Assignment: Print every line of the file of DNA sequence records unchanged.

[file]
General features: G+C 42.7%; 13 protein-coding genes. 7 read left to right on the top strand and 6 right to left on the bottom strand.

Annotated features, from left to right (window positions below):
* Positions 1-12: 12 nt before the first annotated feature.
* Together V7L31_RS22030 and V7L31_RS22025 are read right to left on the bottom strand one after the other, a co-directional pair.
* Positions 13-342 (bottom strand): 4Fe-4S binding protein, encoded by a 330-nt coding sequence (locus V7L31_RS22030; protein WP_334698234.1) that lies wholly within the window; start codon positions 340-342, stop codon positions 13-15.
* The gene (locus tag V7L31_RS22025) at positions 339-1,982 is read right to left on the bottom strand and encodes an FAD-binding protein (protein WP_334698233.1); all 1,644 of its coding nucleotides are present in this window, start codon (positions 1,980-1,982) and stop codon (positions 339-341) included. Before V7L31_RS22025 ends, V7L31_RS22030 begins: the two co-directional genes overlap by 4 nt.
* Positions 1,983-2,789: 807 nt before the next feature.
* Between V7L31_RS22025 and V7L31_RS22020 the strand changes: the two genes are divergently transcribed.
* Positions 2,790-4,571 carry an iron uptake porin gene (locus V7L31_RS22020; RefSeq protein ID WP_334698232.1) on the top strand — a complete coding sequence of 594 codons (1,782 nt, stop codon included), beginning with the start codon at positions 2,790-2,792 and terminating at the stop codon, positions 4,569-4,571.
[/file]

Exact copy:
General features: G+C 42.7%; 13 protein-coding genes. 7 read left to right on the top strand and 6 right to left on the bottom strand.

Annotated features, from left to right (window positions below):
* Positions 1-12: 12 nt before the first annotated feature.
* Together V7L31_RS22030 and V7L31_RS22025 are read right to left on the bottom strand one after the other, a co-directional pair.
* Positions 13-342 (bottom strand): 4Fe-4S binding protein, encoded by a 330-nt coding sequence (locus V7L31_RS22030; protein WP_334698234.1) that lies wholly within the window; start codon positions 340-342, stop codon positions 13-15.
* The gene (locus tag V7L31_RS22025) at positions 339-1,982 is read right to left on the bottom strand and encodes an FAD-binding protein (protein WP_334698233.1); all 1,644 of its coding nucleotides are present in this window, start codon (positions 1,980-1,982) and stop codon (positions 339-341) included. Before V7L31_RS22025 ends, V7L31_RS22030 begins: the two co-directional genes overlap by 4 nt.
* Positions 1,983-2,789: 807 nt before the next feature.
* Between V7L31_RS22025 and V7L31_RS22020 the strand changes: the two genes are divergently transcribed.
* Positions 2,790-4,571 carry an iron uptake porin gene (locus V7L31_RS22020; RefSeq protein ID WP_334698232.1) on the top strand — a complete coding sequence of 594 codons (1,782 nt, stop codon included), beginning with the start codon at positions 2,790-2,792 and terminating at the stop codon, positions 4,569-4,571.